On May 16, the CFPB published analysis of a student loan industry data sample, which indicates that nine out of ten of the highest-risk borrowers are not enrolled in federal affordable repayment plans. The report, entitled Update from the CFPB Student Loan Ombudsman, is based on data the Bureau received in response to a voluntary request (Appendix C) for information it sent to several student loan servicers seeking information regarding practices used on borrowers transitioning from default to income-driven repayment plans (IDR). As previously reported in InfoBytes, the 2016 report highlighted the fact that “the majority of borrowers who cure a default and seek to enroll in IDR do so by first rehabilitating their defaulted debt. However, these borrowers describe a range of communication, paperwork processing, and customer service breakdowns at every stage of the default-to-IDR transition.” The Bureau found that data provided in response to its request support the following preliminary observations:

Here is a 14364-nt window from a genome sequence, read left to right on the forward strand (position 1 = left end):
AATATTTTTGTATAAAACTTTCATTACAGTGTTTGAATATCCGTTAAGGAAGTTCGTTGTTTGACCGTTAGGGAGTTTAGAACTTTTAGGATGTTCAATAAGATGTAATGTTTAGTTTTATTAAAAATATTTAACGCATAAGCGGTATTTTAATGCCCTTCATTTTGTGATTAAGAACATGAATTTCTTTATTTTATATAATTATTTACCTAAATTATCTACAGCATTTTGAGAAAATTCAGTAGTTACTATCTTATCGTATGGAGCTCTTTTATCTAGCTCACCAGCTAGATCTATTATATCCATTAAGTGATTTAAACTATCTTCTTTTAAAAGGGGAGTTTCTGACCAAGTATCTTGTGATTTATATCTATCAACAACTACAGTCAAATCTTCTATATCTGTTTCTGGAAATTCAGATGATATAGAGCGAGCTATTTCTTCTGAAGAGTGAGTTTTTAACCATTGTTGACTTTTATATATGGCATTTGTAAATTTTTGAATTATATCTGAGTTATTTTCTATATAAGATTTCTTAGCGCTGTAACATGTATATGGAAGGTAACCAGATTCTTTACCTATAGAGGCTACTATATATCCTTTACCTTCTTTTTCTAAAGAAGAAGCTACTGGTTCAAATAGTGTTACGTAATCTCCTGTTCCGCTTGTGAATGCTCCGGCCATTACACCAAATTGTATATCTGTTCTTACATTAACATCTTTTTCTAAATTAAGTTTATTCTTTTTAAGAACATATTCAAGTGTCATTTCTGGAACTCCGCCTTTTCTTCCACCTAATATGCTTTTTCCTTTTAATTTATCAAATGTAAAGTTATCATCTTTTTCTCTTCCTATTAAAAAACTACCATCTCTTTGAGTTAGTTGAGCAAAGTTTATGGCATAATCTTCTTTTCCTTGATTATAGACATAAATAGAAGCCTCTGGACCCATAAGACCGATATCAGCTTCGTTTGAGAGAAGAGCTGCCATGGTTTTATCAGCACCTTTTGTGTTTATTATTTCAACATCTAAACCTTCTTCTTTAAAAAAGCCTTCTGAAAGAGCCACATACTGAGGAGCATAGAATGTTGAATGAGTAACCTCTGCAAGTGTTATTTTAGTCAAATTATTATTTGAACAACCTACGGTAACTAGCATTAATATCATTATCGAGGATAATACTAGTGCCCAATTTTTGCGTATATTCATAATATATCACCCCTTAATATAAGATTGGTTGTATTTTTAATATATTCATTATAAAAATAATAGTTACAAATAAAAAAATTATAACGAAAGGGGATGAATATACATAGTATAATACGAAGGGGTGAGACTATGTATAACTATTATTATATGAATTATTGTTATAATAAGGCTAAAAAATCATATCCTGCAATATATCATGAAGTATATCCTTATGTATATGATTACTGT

- More than 90 percent of borrowers who rehabilitated one or more defaulted loans were not enrolled and making IDR payments within the first nine months after “curing” a default.
- Borrowers were five times more likely to default for a second time if they did not enroll in an IDR.
- As previously projected in 2016, nearly 30 percent of borrowers who exited default through rehabilitation defaulted for a second time within 24 months and more than 40 percent of borrowers re-defaulted within three years.
- More than 75 percent of borrowers who default for a second time did not successfully pay a single bill to their student loan servicers. The CFPB estimates that “as many as four out of every five borrowers who rehabilitate a student loan could be eligible for a zero dollar ‘payment’ under an IDR plan, suggesting many of these defaults were preventable, even for the most economically vulnerable consumers.”
- Borrowers who used the consolidation option, which requires borrowers to enroll in an IDR plan (except in rare circumstances) to resolve their student loan defaults, are more likely to immediately begin to repay their debts successfully.
According to the CFPB, the data reinforce the Bureau’s concern that “hundreds of thousands of borrowers who recently cured their default through rehabilitation are unable to successfully access a stable and affordable repayment plan and soon end up back in default.” Further, the Bureau found support for its position that “borrowers who cure default through consolidation appear to fare much better, particularly in the first months after exiting default.”